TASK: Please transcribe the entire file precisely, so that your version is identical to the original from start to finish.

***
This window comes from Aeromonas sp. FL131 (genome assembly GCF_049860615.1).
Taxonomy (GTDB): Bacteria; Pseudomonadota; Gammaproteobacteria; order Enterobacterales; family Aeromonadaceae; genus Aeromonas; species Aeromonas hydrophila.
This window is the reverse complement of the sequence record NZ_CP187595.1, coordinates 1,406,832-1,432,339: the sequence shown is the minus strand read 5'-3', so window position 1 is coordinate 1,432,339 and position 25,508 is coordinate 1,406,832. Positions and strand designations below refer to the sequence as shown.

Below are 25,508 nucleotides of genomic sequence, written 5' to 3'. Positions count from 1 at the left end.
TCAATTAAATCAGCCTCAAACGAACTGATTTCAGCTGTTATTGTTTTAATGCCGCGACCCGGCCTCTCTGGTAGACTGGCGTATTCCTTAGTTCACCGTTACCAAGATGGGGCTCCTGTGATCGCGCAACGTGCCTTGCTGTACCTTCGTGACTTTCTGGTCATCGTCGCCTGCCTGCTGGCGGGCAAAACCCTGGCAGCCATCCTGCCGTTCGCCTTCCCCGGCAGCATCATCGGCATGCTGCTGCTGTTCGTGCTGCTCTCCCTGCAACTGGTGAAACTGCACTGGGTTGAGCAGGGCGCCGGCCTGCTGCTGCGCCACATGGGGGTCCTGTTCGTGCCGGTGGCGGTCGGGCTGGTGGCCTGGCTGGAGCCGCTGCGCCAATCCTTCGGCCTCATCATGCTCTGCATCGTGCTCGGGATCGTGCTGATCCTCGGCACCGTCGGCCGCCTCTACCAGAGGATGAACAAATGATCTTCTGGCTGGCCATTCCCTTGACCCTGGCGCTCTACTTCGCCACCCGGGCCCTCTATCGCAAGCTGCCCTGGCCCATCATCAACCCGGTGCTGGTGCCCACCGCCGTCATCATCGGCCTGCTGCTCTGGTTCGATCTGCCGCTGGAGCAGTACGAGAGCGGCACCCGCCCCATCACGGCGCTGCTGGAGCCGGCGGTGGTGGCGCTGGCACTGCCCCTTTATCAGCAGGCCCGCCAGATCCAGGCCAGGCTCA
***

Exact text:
This window comes from Aeromonas sp. FL131 (genome assembly GCF_049860615.1).
Taxonomy (GTDB): Bacteria; Pseudomonadota; Gammaproteobacteria; order Enterobacterales; family Aeromonadaceae; genus Aeromonas; species Aeromonas hydrophila.
This window is the reverse complement of the sequence record NZ_CP187595.1, coordinates 1,406,832-1,432,339: the sequence shown is the minus strand read 5'-3', so window position 1 is coordinate 1,432,339 and position 25,508 is coordinate 1,406,832. Positions and strand designations below refer to the sequence as shown.

Below are 25,508 nucleotides of genomic sequence, written 5' to 3'. Positions count from 1 at the left end.
TCAATTAAATCAGCCTCAAACGAACTGATTTCAGCTGTTATTGTTTTAATGCCGCGACCCGGCCTCTCTGGTAGACTGGCGTATTCCTTAGTTCACCGTTACCAAGATGGGGCTCCTGTGATCGCGCAACGTGCCTTGCTGTACCTTCGTGACTTTCTGGTCATCGTCGCCTGCCTGCTGGCGGGCAAAACCCTGGCAGCCATCCTGCCGTTCGCCTTCCCCGGCAGCATCATCGGCATGCTGCTGCTGTTCGTGCTGCTCTCCCTGCAACTGGTGAAACTGCACTGGGTTGAGCAGGGCGCCGGCCTGCTGCTGCGCCACATGGGGGTCCTGTTCGTGCCGGTGGCGGTCGGGCTGGTGGCCTGGCTGGAGCCGCTGCGCCAATCCTTCGGCCTCATCATGCTCTGCATCGTGCTCGGGATCGTGCTGATCCTCGGCACCGTCGGCCGCCTCTACCAGAGGATGAACAAATGATCTTCTGGCTGGCCATTCCCTTGACCCTGGCGCTCTACTTCGCCACCCGGGCCCTCTATCGCAAGCTGCCCTGGCCCATCATCAACCCGGTGCTGGTGCCCACCGCCGTCATCATCGGCCTGCTGCTCTGGTTCGATCTGCCGCTGGAGCAGTACGAGAGCGGCACCCGCCCCATCACGGCGCTGCTGGAGCCGGCGGTGGTGGCGCTGGCACTGCCCCTTTATCAGCAGGCCCGCCAGATCCAGGCCAGGCTCA